Why didn’t the Supreme Court take a juicy Charter case? Likely because this one turned its facts. The appeal wouldn’t have covered whether every secular school needs to offer prayer space for its students — just this secular school.

Webber generally gave students what they needed to spend the day on campus. The school was fine with students using quiet, private spaces to study or combat anxiety. But it drew the line at prayers that involved bowing or kneeling. That distinction exposed Webber to the human rights complaint.

And although Webber argued it had the right to maintain a religion-free campus, the evidence cut against that argument.

  • The school accommodated religious dress requirements.

  • It put up a Christmas tree each year.

  • It was fine with prayers that didn’t involve bowing or kneeling.

  • And it even accommodated the Muslim students for a brief period — the students prayed in empty offices and classrooms for two weeks, without any complaints.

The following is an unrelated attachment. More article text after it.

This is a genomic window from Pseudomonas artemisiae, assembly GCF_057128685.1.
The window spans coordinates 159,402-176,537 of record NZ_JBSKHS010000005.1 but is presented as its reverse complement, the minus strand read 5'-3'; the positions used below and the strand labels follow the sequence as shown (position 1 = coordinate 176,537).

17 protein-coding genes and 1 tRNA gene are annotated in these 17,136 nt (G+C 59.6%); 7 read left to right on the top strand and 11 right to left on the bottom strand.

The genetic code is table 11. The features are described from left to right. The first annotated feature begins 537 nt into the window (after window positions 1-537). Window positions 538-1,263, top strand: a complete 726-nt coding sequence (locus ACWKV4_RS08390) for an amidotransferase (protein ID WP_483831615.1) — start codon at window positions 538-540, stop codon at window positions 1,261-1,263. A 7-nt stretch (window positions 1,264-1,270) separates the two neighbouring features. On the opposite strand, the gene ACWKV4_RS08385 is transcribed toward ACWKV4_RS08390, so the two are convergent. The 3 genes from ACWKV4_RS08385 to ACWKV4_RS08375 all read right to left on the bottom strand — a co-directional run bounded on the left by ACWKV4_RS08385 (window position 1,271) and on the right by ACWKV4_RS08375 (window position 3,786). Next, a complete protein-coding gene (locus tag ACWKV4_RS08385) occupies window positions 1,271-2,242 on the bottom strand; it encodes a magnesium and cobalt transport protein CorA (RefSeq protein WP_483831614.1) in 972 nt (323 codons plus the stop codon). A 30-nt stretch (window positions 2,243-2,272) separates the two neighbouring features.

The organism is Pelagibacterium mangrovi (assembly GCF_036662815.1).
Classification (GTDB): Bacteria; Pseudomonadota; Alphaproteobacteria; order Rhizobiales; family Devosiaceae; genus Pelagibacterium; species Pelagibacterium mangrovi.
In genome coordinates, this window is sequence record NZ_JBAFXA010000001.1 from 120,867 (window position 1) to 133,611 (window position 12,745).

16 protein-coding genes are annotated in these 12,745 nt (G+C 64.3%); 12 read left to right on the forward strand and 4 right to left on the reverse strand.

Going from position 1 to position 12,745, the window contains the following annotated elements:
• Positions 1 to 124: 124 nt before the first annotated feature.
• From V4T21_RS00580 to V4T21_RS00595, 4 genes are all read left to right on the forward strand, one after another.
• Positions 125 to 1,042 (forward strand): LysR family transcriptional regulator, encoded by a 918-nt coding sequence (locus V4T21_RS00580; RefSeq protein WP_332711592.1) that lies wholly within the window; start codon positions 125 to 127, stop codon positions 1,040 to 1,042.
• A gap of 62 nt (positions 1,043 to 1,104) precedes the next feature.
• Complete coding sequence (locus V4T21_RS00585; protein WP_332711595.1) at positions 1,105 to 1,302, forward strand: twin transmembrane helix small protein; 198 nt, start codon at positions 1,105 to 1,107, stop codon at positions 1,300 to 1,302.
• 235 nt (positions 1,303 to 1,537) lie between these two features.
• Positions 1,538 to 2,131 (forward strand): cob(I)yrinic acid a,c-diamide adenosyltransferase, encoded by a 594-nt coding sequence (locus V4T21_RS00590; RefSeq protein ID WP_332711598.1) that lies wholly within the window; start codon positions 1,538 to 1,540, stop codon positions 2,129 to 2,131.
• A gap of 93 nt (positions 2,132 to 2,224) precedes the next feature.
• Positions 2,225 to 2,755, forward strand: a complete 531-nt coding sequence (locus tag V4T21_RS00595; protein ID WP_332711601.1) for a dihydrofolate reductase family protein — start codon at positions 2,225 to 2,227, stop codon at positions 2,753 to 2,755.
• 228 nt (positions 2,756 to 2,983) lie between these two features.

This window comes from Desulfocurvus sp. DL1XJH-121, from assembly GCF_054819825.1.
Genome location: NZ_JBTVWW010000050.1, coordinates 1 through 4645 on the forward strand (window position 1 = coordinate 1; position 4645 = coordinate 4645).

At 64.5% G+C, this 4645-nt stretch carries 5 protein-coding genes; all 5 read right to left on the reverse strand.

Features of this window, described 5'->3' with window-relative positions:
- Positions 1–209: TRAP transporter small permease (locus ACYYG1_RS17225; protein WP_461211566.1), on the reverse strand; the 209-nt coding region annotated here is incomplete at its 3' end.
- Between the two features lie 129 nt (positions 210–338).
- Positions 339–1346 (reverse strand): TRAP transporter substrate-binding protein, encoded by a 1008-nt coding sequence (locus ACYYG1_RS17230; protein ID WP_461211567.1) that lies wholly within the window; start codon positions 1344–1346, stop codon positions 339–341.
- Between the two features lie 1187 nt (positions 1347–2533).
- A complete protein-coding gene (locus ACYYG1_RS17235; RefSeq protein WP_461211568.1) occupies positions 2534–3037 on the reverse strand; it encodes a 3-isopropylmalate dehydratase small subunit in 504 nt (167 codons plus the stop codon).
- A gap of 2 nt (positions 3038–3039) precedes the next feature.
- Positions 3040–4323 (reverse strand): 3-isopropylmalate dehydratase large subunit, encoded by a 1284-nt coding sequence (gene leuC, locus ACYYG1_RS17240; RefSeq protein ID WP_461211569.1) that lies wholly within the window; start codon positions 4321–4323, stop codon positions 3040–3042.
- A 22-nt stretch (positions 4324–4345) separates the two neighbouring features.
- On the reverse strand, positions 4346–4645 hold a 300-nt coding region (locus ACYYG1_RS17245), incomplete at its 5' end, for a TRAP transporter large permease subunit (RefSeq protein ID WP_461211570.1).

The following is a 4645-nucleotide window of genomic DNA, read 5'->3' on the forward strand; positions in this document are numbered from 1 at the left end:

We accept that Webber Academy wishes to establish a campus welcoming of all faiths, believing that religious practice and instruction should be addressed by parents and caregivers of students, outside of the school environment. However, the evidence establishes that Webber Academy’s “culture” currently accommodates religious differences amongst the student body.

Webber Academy Foundation v Alberta, 2023 ABCA 194 at para 77
Dylan Gibbs

That’s all for today. Govern yourself accordingly.

You can also find me on LinkedIn and X/Twitter @DylanJGibbs.